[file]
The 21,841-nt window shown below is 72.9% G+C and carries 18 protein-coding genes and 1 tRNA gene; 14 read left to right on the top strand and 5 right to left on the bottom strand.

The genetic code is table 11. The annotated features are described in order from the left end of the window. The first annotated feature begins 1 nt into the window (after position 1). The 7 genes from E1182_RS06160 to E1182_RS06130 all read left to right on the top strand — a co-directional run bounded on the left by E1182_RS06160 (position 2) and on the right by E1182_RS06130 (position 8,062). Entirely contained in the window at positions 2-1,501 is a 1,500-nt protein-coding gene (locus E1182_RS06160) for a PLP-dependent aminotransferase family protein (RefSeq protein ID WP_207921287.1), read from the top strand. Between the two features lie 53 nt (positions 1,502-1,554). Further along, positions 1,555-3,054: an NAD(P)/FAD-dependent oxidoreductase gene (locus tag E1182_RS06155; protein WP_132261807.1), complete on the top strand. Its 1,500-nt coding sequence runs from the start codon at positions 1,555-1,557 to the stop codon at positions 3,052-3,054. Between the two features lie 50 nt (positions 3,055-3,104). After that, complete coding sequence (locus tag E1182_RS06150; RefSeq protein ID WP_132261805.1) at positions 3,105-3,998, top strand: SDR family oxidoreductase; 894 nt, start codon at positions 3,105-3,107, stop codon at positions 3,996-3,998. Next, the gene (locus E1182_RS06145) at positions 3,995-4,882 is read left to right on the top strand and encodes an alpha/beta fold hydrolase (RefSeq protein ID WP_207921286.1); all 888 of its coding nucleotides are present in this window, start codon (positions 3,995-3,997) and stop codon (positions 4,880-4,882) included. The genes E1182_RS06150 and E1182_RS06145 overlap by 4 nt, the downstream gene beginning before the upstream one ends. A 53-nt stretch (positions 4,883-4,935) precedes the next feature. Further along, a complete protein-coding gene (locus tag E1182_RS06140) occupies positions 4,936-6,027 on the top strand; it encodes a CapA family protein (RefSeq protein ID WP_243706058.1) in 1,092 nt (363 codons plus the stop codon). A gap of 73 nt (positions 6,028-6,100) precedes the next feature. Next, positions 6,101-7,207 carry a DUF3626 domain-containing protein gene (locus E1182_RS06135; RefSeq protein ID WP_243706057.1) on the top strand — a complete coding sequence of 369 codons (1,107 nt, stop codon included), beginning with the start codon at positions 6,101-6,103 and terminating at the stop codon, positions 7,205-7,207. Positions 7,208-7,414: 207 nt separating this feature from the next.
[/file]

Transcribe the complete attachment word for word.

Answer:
The 21,841-nt window shown below is 72.9% G+C and carries 18 protein-coding genes and 1 tRNA gene; 14 read left to right on the top strand and 5 right to left on the bottom strand.

The genetic code is table 11. The annotated features are described in order from the left end of the window. The first annotated feature begins 1 nt into the window (after position 1). The 7 genes from E1182_RS06160 to E1182_RS06130 all read left to right on the top strand — a co-directional run bounded on the left by E1182_RS06160 (position 2) and on the right by E1182_RS06130 (position 8,062). Entirely contained in the window at positions 2-1,501 is a 1,500-nt protein-coding gene (locus E1182_RS06160) for a PLP-dependent aminotransferase family protein (RefSeq protein ID WP_207921287.1), read from the top strand. Between the two features lie 53 nt (positions 1,502-1,554). Further along, positions 1,555-3,054: an NAD(P)/FAD-dependent oxidoreductase gene (locus tag E1182_RS06155; protein WP_132261807.1), complete on the top strand. Its 1,500-nt coding sequence runs from the start codon at positions 1,555-1,557 to the stop codon at positions 3,052-3,054. Between the two features lie 50 nt (positions 3,055-3,104). After that, complete coding sequence (locus tag E1182_RS06150; RefSeq protein ID WP_132261805.1) at positions 3,105-3,998, top strand: SDR family oxidoreductase; 894 nt, start codon at positions 3,105-3,107, stop codon at positions 3,996-3,998. Next, the gene (locus E1182_RS06145) at positions 3,995-4,882 is read left to right on the top strand and encodes an alpha/beta fold hydrolase (RefSeq protein ID WP_207921286.1); all 888 of its coding nucleotides are present in this window, start codon (positions 3,995-3,997) and stop codon (positions 4,880-4,882) included. The genes E1182_RS06150 and E1182_RS06145 overlap by 4 nt, the downstream gene beginning before the upstream one ends. A 53-nt stretch (positions 4,883-4,935) precedes the next feature. Further along, a complete protein-coding gene (locus tag E1182_RS06140) occupies positions 4,936-6,027 on the top strand; it encodes a CapA family protein (RefSeq protein ID WP_243706058.1) in 1,092 nt (363 codons plus the stop codon). A gap of 73 nt (positions 6,028-6,100) precedes the next feature. Next, positions 6,101-7,207 carry a DUF3626 domain-containing protein gene (locus E1182_RS06135; RefSeq protein ID WP_243706057.1) on the top strand — a complete coding sequence of 369 codons (1,107 nt, stop codon included), beginning with the start codon at positions 6,101-6,103 and terminating at the stop codon, positions 7,205-7,207. Positions 7,208-7,414: 207 nt separating this feature from the next.